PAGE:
Landlords, Tenants Face Off At Rent Guidelines Board Public Hearing

Proposal Would Allow 3% Increase For 1-Year Leases, 4.5% For 2-Year Leases

June 13, 2013 2:31 PM

NEW YORK (CBSNewYork) – The New York City Rent Guidelines Board held a public hearing in lower Manhattan Thursday.

As WCBS 880′s Marla Diamond reported, landlords were pitted against tenants and neither side was happy.

The rent board has proposed an increase on tenants of about a million rent-stabilized apartments.

Tenants hold signs at the Rent Guidelines Board public hearing, June 13, 2013. (credit: Juliet Papa/1010 WINS)

Under the proposal, a one-year lease could see a rent increase from 3.25 percent to 6.25 percent. A two-year lease could go up from 5 percent to 9.5 percent, according to the rent board.

Crown Heights building owner Constance Nugent-Miller said the proposed increases aren’t enough.

“Especially after Hurricane Sandy, how are we going to make our building safe? How are we going to protect those boilers from flood? It’s not going to be done for free,” she told Diamond.

“My taxes are 80 percent higher now than five years and my rent revenues have gone up less than 20 percent,” Washington Heights landlord Michael Vinocur told Diamond.

Susan Steinberg, who has a rent-stabilized apartment in Peter Cooper Village, said the cards are stacked against the tenants.

“This is a real problem. Many people are losing their homes and it’s just time for tenants to get a break,” Steinberg told Diamond.

Two Democratic candidates for mayor addressed the board at the hearing.

City Council Speaker Christine Quinn and New York City Public Advocate Bill de Blasio both called for a rent freeze this year.

“You have raised rents throughout the crisis. It’s time to stop doing that and provide people relief,” de Blasio said.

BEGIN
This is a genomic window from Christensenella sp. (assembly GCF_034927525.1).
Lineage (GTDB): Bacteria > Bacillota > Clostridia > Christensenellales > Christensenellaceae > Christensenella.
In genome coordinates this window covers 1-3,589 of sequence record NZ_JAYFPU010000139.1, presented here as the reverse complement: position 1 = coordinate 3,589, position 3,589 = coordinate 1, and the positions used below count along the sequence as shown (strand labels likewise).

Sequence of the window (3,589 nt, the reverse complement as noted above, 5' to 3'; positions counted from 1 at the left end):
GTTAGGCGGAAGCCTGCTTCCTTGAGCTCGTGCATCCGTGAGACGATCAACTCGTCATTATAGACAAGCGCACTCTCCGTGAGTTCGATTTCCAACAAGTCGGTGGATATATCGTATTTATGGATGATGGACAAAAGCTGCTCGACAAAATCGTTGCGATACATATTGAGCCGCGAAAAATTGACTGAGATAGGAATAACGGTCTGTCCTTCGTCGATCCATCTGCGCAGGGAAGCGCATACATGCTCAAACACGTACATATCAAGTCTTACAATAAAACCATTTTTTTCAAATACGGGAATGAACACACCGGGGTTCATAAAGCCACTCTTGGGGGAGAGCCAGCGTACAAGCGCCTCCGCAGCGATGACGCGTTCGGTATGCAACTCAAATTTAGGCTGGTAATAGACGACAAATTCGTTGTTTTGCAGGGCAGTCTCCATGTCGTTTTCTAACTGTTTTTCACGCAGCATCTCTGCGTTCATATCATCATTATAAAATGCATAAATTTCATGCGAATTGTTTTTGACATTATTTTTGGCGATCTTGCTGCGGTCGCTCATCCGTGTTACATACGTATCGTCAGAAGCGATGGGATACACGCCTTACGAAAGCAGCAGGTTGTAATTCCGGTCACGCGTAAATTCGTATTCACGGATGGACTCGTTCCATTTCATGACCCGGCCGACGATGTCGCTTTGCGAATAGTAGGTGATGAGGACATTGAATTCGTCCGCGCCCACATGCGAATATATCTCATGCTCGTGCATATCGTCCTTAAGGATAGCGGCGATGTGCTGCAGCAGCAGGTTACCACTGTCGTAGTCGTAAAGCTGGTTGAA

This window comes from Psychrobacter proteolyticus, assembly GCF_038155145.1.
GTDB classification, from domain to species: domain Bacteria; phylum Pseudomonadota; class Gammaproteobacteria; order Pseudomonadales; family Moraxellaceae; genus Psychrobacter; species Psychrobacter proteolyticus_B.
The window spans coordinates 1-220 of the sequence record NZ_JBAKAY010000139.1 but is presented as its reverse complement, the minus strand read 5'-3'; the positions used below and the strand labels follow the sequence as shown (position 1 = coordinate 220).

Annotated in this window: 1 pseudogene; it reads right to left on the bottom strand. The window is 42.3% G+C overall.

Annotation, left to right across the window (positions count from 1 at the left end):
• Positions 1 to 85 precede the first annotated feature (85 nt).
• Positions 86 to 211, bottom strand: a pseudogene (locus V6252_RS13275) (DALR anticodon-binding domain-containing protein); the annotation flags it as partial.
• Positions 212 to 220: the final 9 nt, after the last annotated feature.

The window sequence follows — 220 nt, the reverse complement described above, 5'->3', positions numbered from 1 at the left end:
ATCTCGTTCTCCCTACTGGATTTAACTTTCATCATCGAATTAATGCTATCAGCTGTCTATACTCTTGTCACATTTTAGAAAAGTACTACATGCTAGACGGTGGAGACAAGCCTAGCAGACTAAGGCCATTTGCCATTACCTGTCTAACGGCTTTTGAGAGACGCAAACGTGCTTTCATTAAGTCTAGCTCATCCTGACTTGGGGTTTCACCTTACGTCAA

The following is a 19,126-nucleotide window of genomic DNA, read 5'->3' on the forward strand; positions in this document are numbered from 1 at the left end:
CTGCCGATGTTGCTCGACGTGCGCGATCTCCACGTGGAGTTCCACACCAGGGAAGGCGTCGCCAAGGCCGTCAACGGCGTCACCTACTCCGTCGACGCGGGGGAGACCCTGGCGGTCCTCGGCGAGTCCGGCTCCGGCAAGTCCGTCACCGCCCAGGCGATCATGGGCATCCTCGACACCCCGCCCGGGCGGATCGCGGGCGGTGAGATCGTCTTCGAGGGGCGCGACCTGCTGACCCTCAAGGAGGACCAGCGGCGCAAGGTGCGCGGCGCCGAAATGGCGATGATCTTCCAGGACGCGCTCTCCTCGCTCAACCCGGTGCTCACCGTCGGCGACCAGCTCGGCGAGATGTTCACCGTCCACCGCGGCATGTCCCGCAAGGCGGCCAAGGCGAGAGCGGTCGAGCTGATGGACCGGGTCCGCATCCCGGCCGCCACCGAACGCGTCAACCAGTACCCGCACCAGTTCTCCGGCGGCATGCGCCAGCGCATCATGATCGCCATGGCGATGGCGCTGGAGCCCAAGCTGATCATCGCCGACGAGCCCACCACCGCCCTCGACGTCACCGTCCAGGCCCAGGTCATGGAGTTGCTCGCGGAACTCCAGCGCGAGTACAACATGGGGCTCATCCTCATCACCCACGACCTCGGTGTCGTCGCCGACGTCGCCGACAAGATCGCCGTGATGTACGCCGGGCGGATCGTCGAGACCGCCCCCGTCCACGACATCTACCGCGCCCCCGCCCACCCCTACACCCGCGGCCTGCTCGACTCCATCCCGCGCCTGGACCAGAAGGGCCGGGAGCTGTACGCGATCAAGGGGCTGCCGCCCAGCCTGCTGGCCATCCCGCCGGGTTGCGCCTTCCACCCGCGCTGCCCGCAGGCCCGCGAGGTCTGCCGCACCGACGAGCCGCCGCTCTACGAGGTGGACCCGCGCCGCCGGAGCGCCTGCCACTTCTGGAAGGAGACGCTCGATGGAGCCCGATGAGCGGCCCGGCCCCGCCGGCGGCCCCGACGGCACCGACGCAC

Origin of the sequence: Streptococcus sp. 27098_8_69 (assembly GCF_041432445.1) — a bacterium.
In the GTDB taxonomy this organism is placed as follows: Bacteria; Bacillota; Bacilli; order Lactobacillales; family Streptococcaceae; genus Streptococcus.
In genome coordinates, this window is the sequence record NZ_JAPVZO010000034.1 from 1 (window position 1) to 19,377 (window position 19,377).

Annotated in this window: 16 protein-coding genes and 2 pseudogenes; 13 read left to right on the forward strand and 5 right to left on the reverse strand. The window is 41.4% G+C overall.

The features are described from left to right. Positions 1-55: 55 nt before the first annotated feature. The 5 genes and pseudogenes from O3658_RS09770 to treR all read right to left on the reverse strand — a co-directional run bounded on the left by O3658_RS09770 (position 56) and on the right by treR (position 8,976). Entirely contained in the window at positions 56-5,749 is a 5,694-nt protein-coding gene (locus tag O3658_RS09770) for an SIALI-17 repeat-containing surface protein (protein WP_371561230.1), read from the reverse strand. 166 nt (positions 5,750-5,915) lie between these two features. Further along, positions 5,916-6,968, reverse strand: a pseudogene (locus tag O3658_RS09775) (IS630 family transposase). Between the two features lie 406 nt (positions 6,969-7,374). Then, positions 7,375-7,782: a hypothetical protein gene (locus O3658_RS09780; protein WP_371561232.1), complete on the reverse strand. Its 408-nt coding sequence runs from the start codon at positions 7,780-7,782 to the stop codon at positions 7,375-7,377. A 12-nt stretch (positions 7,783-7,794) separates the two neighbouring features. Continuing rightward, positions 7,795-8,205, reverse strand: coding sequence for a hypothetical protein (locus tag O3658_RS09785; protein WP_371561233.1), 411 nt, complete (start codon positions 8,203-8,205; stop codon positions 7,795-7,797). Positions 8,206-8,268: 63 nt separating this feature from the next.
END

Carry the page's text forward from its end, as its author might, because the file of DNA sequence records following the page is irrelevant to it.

The rent board approved increases of 2 percent for one-year renewals and 4 percent for two-year leases last year.

The hearing goes until 7 p.m. Thursday evening at the Emigrant Savings Bank Building located at 49-51 Chambers Street.

No public hearing will be held in Brooklyn, the Bronx or Queens this year, due to past poor attendance.

A final vote on the rent increase recommendations is scheduled for Thursday June 20.

Source: CBS New York

 

At Hearing, 3 Mayoral Candidates Advocate Rent Freeze

By MONA EL-NAGGAR

Kathleen Jones, with a Bronx community group, cried at a public hearing in Manhattan while talking about higher rent costs.

At the Rent Guidelines Board public hearing on Thursday, much of the theater and drama were as always: tenants insisting that the proposed increase at rent-stabilized apartments in New York City was far too high, and landlords complaining that it was far too low.

But with this being a mayoral election year, the hearing featured a few different actors.

Among those in attendance were three Democratic mayoral candidates,Christine C. Quinn, the City Council speaker; Bill de Blasio, the public advocate; and John C. Liu, the city comptroller. All three spoke in favor of imposing a rent freeze.

“It is time we finally consider the tenants,” Ms. Quinn said, arguing that owners have fared better than tenants over the course of the recession.

“Good luck on your campaign,” replied Steven J. Schleider, who represents property owners on the nine-member board.

“So you’re taking a position that government can dictate how much money or profit or return a private owner can have?” Mr. Schleider asked.

“We’re focused on the needs of tenants,” Ms. Quinn repeated.

Mr. Schleider shook his head.

Ms. Quinn shot back: “We’ve danced this dance before, we know who’s leading when, who’s following when, and at what point we go from waltz to fox trot.”

The audience broke out in laughter. Some cheered from the back of the room. One man waved his sign that read, “Justice for tenants.”

In a way, the gist of Ms. Quinn’s remark summed up Thursday’s hearing.

This year, the board has proposed an increase ranging from 3.25 percent to 6.25 percent for a one-year lease and 5 percent to 9.5 percent for a two-year lease. Last year, the board approved an increase of 2 percent for a one-year lease and 4 percent for a two-year lease. An additional supplement, which tenant advocates refer to as the “poor tax,” would impose a higher increase in rent for those tenants who live in a rent-stabilized apartment and pay less than $1,000 a month.